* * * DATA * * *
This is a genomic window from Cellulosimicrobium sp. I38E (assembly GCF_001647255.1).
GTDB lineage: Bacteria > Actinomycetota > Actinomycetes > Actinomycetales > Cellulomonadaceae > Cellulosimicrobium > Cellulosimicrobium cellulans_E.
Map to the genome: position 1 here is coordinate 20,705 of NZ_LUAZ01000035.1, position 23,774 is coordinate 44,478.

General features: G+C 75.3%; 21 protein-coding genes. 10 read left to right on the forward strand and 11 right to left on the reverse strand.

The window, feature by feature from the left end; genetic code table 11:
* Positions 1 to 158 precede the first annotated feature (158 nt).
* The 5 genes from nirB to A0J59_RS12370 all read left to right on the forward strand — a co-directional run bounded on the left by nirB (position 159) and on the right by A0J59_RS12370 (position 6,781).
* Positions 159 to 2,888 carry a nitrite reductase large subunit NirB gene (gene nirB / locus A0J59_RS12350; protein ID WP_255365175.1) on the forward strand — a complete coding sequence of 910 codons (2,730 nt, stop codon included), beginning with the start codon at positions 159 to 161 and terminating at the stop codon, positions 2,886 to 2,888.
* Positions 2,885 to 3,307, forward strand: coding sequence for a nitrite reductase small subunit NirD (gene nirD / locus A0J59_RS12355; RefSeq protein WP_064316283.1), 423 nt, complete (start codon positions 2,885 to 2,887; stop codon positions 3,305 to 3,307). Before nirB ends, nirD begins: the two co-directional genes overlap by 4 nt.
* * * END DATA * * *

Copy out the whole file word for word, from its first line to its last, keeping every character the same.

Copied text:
This is a genomic window from Cellulosimicrobium sp. I38E (assembly GCF_001647255.1).
GTDB lineage: Bacteria > Actinomycetota > Actinomycetes > Actinomycetales > Cellulomonadaceae > Cellulosimicrobium > Cellulosimicrobium cellulans_E.
Map to the genome: position 1 here is coordinate 20,705 of NZ_LUAZ01000035.1, position 23,774 is coordinate 44,478.

General features: G+C 75.3%; 21 protein-coding genes. 10 read left to right on the forward strand and 11 right to left on the reverse strand.

The window, feature by feature from the left end; genetic code table 11:
* Positions 1 to 158 precede the first annotated feature (158 nt).
* The 5 genes from nirB to A0J59_RS12370 all read left to right on the forward strand — a co-directional run bounded on the left by nirB (position 159) and on the right by A0J59_RS12370 (position 6,781).
* Positions 159 to 2,888 carry a nitrite reductase large subunit NirB gene (gene nirB / locus A0J59_RS12350; protein ID WP_255365175.1) on the forward strand — a complete coding sequence of 910 codons (2,730 nt, stop codon included), beginning with the start codon at positions 159 to 161 and terminating at the stop codon, positions 2,886 to 2,888.
* Positions 2,885 to 3,307, forward strand: coding sequence for a nitrite reductase small subunit NirD (gene nirD / locus A0J59_RS12355; RefSeq protein WP_064316283.1), 423 nt, complete (start codon positions 2,885 to 2,887; stop codon positions 3,305 to 3,307). Before nirB ends, nirD begins: the two co-directional genes overlap by 4 nt.